Art Moore entered the media world as a public relations assistant for the Seattle Mariners and a correspondent covering pro and college sports for Associated Press Radio. He reported for a Chicago-area daily newspaper and was senior news writer for Christianity Today magazine and an editor for Worldwide Newsroom before joining WND shortly after 9/11. He earned a master's degree in communications from Wheaton College.More ↓Less ↑
A Muslim lobby group has filed a $2 million defamation suit against a U.S. Congressman who asserted in a newspaper interview the Washington, D.C.-based group is tied to terrorism.
The Council on American-Islamic Relations, or CAIR, charges Rep. Cass Ballenger, R-N.C., falsely claimed the group raised funds for terrorists and did so “with actual malice, wrongful and willful intent to injure and with reckless disregard for its truth or falsity.”
Rep. Cass Ballenger
The suit was filed yesterday in the U.S. District Court for the District of Columbia in response to an interview with the Charlotte Observer published Oct. 4.
“With this lawsuit, we are sending a clear message to all those who make malicious and defamatory statements against American Muslims or their institutions that they will be held accountable in a court of law,” said Arsalan Iftikhar, CAIR’s director of legal affairs.
Coincidentally, the nine-term congressman announced yesterday he will not seek re-election. Ballenger’s press secretary, Preston Hartman, told WorldNetDaily, however, CAIR’s announcement of the lawsuit came “out of the blue.”
Hartman said he first learned of it yesterday from a reporter.
In its lawsuit, CAIR said Ballenger’s “defamatory statements” harmed the group’s reputation and were “not protected speech because he did not make them within the scope of his role as a member of the House of Representatives.”
In the October interview, Ballenger, 76, claimed the stress of living across the street from CAIR’s headquarters in Washington, D.C., was partly to blame for the breakup of his 50-year marriage.
He downplayed the remarks in a story yesterday by the Raleigh, N.C., News & Observer, stating his family was concerned after the Sept. 11, 2001, attacks and during anthrax scares in Congress.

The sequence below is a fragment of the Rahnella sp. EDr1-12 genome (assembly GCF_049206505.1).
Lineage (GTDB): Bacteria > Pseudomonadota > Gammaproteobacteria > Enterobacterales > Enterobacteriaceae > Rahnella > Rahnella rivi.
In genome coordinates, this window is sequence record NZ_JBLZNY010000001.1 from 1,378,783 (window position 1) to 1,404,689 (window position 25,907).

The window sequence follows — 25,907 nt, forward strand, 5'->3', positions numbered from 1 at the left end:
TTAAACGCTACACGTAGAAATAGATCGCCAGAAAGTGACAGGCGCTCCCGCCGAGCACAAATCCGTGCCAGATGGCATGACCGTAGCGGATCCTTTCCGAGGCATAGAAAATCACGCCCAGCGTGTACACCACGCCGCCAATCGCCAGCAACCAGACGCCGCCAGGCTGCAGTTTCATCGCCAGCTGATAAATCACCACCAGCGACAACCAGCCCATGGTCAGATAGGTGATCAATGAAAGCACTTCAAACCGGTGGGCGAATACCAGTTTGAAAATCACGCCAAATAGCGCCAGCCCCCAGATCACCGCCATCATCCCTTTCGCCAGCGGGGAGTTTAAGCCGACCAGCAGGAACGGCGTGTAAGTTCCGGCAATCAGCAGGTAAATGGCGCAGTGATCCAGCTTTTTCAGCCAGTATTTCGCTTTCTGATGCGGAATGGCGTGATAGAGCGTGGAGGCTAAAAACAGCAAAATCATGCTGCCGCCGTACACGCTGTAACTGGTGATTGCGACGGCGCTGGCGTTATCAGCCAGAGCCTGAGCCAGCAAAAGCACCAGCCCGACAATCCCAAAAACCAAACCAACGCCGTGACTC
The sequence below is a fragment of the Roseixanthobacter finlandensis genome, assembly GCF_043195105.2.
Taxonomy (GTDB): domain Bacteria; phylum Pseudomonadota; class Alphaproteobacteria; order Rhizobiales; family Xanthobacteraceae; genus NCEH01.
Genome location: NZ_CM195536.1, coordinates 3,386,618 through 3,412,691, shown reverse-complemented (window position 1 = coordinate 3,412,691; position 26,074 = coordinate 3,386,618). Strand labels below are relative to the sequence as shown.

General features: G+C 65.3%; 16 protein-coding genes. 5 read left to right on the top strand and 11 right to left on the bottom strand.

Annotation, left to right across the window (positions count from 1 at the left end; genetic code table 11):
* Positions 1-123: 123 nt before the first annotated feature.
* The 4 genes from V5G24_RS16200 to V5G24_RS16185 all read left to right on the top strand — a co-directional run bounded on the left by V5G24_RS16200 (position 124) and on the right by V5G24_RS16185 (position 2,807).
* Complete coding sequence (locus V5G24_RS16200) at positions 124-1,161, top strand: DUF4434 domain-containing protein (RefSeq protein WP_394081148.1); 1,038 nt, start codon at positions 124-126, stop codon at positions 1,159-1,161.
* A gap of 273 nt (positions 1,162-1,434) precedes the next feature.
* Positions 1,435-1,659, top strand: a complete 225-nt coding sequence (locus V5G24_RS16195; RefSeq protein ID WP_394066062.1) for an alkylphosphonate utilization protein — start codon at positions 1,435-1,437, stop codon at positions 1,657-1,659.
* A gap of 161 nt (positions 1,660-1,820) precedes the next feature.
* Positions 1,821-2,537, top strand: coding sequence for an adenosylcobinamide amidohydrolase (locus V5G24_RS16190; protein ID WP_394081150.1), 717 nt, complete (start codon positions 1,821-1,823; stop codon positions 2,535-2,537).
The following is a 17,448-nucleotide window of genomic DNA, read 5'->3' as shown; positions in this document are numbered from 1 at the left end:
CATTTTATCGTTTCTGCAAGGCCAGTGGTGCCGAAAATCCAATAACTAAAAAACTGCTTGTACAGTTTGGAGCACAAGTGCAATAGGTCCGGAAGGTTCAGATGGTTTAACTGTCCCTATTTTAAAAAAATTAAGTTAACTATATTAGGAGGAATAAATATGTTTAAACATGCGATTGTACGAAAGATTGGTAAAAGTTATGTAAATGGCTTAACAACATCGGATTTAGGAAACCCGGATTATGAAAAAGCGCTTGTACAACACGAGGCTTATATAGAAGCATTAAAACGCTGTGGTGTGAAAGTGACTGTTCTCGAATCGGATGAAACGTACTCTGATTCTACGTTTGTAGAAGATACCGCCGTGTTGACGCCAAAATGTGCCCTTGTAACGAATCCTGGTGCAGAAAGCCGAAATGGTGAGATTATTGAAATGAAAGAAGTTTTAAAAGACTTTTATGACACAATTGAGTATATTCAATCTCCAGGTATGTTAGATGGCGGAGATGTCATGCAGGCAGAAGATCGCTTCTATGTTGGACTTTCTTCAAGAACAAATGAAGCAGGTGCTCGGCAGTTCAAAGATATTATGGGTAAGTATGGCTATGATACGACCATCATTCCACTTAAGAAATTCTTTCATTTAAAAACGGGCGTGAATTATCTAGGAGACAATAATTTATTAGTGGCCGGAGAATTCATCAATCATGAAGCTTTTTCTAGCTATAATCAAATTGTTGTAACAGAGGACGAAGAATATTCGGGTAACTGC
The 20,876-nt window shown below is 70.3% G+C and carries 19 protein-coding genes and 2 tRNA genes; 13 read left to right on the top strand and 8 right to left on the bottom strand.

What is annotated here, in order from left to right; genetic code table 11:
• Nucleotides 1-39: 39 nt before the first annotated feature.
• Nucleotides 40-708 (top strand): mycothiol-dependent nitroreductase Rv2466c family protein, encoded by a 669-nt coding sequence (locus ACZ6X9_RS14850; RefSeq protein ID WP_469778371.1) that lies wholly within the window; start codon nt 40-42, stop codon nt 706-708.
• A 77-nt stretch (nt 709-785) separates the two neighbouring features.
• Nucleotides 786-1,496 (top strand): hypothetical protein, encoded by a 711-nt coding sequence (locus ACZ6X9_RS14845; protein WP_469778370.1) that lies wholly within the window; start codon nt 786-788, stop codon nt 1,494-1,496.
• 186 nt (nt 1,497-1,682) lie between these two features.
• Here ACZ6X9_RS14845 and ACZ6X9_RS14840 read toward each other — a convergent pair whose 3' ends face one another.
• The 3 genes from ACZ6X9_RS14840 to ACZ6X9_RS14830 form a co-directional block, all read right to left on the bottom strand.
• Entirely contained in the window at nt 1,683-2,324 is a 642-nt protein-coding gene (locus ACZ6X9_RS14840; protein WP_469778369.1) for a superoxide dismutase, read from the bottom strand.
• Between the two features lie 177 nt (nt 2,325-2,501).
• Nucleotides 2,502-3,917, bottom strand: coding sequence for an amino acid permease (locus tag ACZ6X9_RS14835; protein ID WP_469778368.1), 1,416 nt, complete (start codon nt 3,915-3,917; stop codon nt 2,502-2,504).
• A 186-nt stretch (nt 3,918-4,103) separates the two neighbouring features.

“I was quoting my wife’s feelings,” he said. “I could give a hoot about the Muslims across the street.”
Ballenger noted he and his wife, who are both “very wealthy,” are legally separated but do not plan to divorce. The congressman owns a plastics company.
According to the Observer’s October story, Ballenger called CAIR a “fund-raising arm” for terrorist groups and said he reported CAIR to the FBI and CIA.
The couple’s proximity to CAIR headquarters, just down the street from the Capitol, “bugged the hell” out of his wife, he said.
“Diagonally across from my house, up goes a sign – CAIR the fund-raising arm for Hezbollah,” said Ballenger, according to the Observer, referring to the Lebanese group regarded by the U.S. as a terrorist organization. “I reported them to the FBI and CIA.”
Ballenger told the Charlotte paper his wife, a homemaker, was anxious about all the activity at CAIR headquarters, including people unloading boxes and women “wearing hoods,” or headscarves, going in and out of the office building on New Jersey Avenue.
“That’s two and a half blocks from the Capitol,” he added, “and they could blow it up.”
CAIR spokesman Ibrahim Hooper responded in the Observer story.
“This is out-and-out bigotry,” he said. “It’s unworthy of an elected official at the national level. You wonder what he’s been doing in Congress if this is the kind of analysis he does: ‘You’re a Muslim, so you’re guilty.’”
But the lawsuit is an unusual move for CAIR, says Middle East scholar Daniel Pipes, a close observer of the group who notes some of its employees have been indicted on terror charges.
“I have always thought that they would be wary of engaging in a lawsuit of this sort, particularly one that associates them with terrorism, because of the discovery that will follow,” he told WND. “So, this would seem to suggest that the leadership in CAIR is feeling confident.”
In July, a member of CAIR’s national staff, Randall Todd “Ismail” Royer, was among 11 men indicted for conspiring to train on American soil for a “violent jihad.” Another CAIR figure, Bassem Khafagi, was arrested in January while serving as the group’s director of community relations. Last December, Ghassan Elashi, the founder of CAIR’s Texas chapter, was indicted for financial ties to Hamas leader Musa Abu Marzook.
Pipes sees the suit as a form of intimidation, “an attempt to shut down political discourse.”
“They’ve gone out of their way to take obscure statements in a local newspaper and give them national prominence,” he said. “This is not something that was foisted on them.”
CAIR is a spin-off of the Islamic Association For Palestine, labeled a “front group” for the terrorist organization Hamas by two former heads of the FBI’s counterterrorism section.
CAIR’s leaders also have provided evidence the group has aims beyond civil-rights advocacy.
As WorldNetDaily reported, CAIR’s chairman of the board, Omar Ahmad, was cited by a California newspaper in 1998 declaring the Quran should be America’s highest authority.
He also was reported to have said Islam is not in America to be equal to any other religion but to be dominant.
Hooper himself indicated in a 1993 interview with the Minneapolis Star Tribune that he wants to see the United States become a Muslim country.
“I wouldn’t want to create the impression that I wouldn’t like the government of the United States to be Islamic sometime in the future,” Hooper told the paper. “But I’m not going to do anything violent to promote that. I’m going to do it through education.”